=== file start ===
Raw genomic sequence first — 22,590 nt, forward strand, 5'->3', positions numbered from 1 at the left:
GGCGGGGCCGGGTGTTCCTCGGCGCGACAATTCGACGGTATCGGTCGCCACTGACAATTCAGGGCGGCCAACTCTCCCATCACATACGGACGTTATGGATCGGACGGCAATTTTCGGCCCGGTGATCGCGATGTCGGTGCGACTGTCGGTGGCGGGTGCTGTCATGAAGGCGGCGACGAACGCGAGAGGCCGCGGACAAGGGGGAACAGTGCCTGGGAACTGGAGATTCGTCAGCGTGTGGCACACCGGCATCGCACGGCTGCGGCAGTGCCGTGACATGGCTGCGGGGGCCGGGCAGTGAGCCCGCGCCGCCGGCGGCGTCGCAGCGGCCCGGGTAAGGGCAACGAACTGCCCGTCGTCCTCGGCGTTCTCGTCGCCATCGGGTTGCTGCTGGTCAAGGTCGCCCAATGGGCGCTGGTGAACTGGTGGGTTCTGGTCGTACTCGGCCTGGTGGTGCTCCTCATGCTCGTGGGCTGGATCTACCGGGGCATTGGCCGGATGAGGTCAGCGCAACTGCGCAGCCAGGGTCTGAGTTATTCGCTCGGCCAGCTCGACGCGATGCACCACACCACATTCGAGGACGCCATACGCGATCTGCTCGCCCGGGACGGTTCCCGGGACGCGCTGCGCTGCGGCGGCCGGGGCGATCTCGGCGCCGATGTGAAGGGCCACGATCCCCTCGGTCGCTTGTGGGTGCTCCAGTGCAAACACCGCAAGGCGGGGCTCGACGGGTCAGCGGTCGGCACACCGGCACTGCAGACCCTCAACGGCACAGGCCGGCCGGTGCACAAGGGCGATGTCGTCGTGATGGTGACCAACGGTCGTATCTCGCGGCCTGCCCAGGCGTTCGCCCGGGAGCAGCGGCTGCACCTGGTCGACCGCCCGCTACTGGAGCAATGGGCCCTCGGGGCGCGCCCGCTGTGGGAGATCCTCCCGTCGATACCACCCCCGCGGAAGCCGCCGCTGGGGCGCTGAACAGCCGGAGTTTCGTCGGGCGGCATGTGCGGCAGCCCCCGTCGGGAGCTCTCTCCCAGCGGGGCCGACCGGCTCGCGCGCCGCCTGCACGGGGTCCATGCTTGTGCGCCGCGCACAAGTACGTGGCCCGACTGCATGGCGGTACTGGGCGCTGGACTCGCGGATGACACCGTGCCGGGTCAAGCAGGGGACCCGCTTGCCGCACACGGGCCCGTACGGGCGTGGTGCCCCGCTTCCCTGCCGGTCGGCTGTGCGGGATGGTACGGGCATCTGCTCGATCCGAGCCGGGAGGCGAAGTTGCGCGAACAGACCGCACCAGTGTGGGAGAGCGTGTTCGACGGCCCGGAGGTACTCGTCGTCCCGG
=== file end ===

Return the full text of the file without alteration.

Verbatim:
Raw genomic sequence first — 22,590 nt, forward strand, 5'->3', positions numbered from 1 at the left:
GGCGGGGCCGGGTGTTCCTCGGCGCGACAATTCGACGGTATCGGTCGCCACTGACAATTCAGGGCGGCCAACTCTCCCATCACATACGGACGTTATGGATCGGACGGCAATTTTCGGCCCGGTGATCGCGATGTCGGTGCGACTGTCGGTGGCGGGTGCTGTCATGAAGGCGGCGACGAACGCGAGAGGCCGCGGACAAGGGGGAACAGTGCCTGGGAACTGGAGATTCGTCAGCGTGTGGCACACCGGCATCGCACGGCTGCGGCAGTGCCGTGACATGGCTGCGGGGGCCGGGCAGTGAGCCCGCGCCGCCGGCGGCGTCGCAGCGGCCCGGGTAAGGGCAACGAACTGCCCGTCGTCCTCGGCGTTCTCGTCGCCATCGGGTTGCTGCTGGTCAAGGTCGCCCAATGGGCGCTGGTGAACTGGTGGGTTCTGGTCGTACTCGGCCTGGTGGTGCTCCTCATGCTCGTGGGCTGGATCTACCGGGGCATTGGCCGGATGAGGTCAGCGCAACTGCGCAGCCAGGGTCTGAGTTATTCGCTCGGCCAGCTCGACGCGATGCACCACACCACATTCGAGGACGCCATACGCGATCTGCTCGCCCGGGACGGTTCCCGGGACGCGCTGCGCTGCGGCGGCCGGGGCGATCTCGGCGCCGATGTGAAGGGCCACGATCCCCTCGGTCGCTTGTGGGTGCTCCAGTGCAAACACCGCAAGGCGGGGCTCGACGGGTCAGCGGTCGGCACACCGGCACTGCAGACCCTCAACGGCACAGGCCGGCCGGTGCACAAGGGCGATGTCGTCGTGATGGTGACCAACGGTCGTATCTCGCGGCCTGCCCAGGCGTTCGCCCGGGAGCAGCGGCTGCACCTGGTCGACCGCCCGCTACTGGAGCAATGGGCCCTCGGGGCGCGCCCGCTGTGGGAGATCCTCCCGTCGATACCACCCCCGCGGAAGCCGCCGCTGGGGCGCTGAACAGCCGGAGTTTCGTCGGGCGGCATGTGCGGCAGCCCCCGTCGGGAGCTCTCTCCCAGCGGGGCCGACCGGCTCGCGCGCCGCCTGCACGGGGTCCATGCTTGTGCGCCGCGCACAAGTACGTGGCCCGACTGCATGGCGGTACTGGGCGCTGGACTCGCGGATGACACCGTGCCGGGTCAAGCAGGGGACCCGCTTGCCGCACACGGGCCCGTACGGGCGTGGTGCCCCGCTTCCCTGCCGGTCGGCTGTGCGGGATGGTACGGGCATCTGCTCGATCCGAGCCGGGAGGCGAAGTTGCGCGAACAGACCGCACCAGTGTGGGAGAGCGTGTTCGACGGCCCGGAGGTACTCGTCGTCCCGG